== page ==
The night concluded with Glitter in the Gutter, the ongoing collaborative creation by Berger and Cabeen. The two have been in conversation since 2014, discussing the frustrations of their lives as dance professionals and current full-time college educators. A shorter and less sparkly version of Glitter in the Gutter first premiered at The Theater for New York City in 2018 and has been slaying the back stage of Pangea since then. They began the work as two showgirl professionals, dissatisfied and exhausted with their jobs, even when they rise in the ranks to become decision makers for their troupe and host auditions for new dancers (It’s apparently grueling to have to say no to “inadequate” talent!).
Shedding their headpieces and with blistered feet in tow, the two decide to become independent artists (it’s a big deal). They discard the itchy sequins, throw on all black with loose warm up pants, and navigate the disgustingly high costs of studio space, including Central Park, that is even more inadequate than the showgirls they were auditioning. Playfully sharing the multi-faceted strains and misogynistic stress on creative process in the city, Berger and Cabeen fully plunge into the gutter they’ve been swimming in for years. Modifying their choreography to fit smaller spaces—certainly a double entendre in Pangea’s snug quarters—giving into the “less is more” mantra, and “on their hands and knees for their art form,” their drama is overwhelmingly familiar to performance artists and clear to the general audience. Yet, they enliven it by shifting beyond depression to inciting dialogue. They’re injured, broke, their once luscious and full bodied choreography that “conveys the passage of time” decays, and they face the disappointments of not receiving the awards and presenter notice that has come to demarcate “success” in the saturated NYC dance scene. They share what many dance professionals continue to experience, but amplify the call for change (NOW, PLEASE!) with piercing attention to the most prevalent and sometimes concealed dilemmas through collaboratively absurdist, embodied comedy.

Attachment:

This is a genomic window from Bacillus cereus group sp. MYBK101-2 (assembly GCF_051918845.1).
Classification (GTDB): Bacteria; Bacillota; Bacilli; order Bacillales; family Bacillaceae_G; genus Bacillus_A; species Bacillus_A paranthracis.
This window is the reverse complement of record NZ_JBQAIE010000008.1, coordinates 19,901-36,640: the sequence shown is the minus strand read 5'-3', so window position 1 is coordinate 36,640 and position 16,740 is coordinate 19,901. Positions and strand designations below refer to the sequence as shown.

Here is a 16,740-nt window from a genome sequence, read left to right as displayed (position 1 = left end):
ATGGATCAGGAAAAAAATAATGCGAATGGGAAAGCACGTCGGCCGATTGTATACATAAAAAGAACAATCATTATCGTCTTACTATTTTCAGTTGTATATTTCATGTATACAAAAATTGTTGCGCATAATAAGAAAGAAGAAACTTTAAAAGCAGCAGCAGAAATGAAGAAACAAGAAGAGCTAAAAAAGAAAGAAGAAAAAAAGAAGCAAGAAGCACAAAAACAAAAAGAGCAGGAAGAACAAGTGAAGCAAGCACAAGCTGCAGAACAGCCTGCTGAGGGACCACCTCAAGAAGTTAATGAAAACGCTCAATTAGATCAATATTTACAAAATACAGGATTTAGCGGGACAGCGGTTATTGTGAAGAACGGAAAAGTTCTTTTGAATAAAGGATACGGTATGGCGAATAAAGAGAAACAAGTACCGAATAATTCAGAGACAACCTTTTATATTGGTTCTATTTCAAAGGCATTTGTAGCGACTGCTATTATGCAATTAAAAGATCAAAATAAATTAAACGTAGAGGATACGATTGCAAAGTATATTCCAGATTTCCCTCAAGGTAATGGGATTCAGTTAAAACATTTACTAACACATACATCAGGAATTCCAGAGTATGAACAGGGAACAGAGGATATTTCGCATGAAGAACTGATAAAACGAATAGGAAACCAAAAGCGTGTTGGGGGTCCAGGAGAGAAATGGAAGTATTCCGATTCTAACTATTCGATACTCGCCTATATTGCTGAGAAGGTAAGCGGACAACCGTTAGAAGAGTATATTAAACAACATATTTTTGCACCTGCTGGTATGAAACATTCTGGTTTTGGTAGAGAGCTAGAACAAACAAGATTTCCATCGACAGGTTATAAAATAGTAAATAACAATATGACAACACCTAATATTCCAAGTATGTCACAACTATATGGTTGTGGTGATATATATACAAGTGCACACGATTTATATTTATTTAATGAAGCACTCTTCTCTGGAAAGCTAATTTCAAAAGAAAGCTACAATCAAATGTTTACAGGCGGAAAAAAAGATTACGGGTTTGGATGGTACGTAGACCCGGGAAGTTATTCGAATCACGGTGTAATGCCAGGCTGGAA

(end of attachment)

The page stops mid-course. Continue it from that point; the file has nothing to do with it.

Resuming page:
While the duo’s struggle and pain seems eternal, so is their enduring friendship. As they enter full-time professor jobs with caveats draining the joys of benefits and what appeared to be creative perks, their laughter, support, and sheer strength blazes on; their continually developing witty and honest expertise is apparent in their solos and duet work itself. While the swanky back room of Pangea felt like the perfect place to toss glitter and pop their 1,000th bottle (don’t fact check me) of boos, Glitter in the Gutter has been and is ready to fire up the dance world in ways that haven’t ever been done before. Someone (not going to say please), get this duo a Bessie, an international tour with stadium-sized stages, and more champagne.
For more on the context and the artists of Glitter in the Gutter, please read Berger’s and Cabeen’s interview with Candace Thompson on DIYdancer: https://diydancer.com/2018/01/24/glitter-in-the-gutter-catherine-cabeen-and-kristina-berger-make-a-new-duet/.
Photo provided by Kristina Berger and Catherine Cabeen, taken by Ira Langarten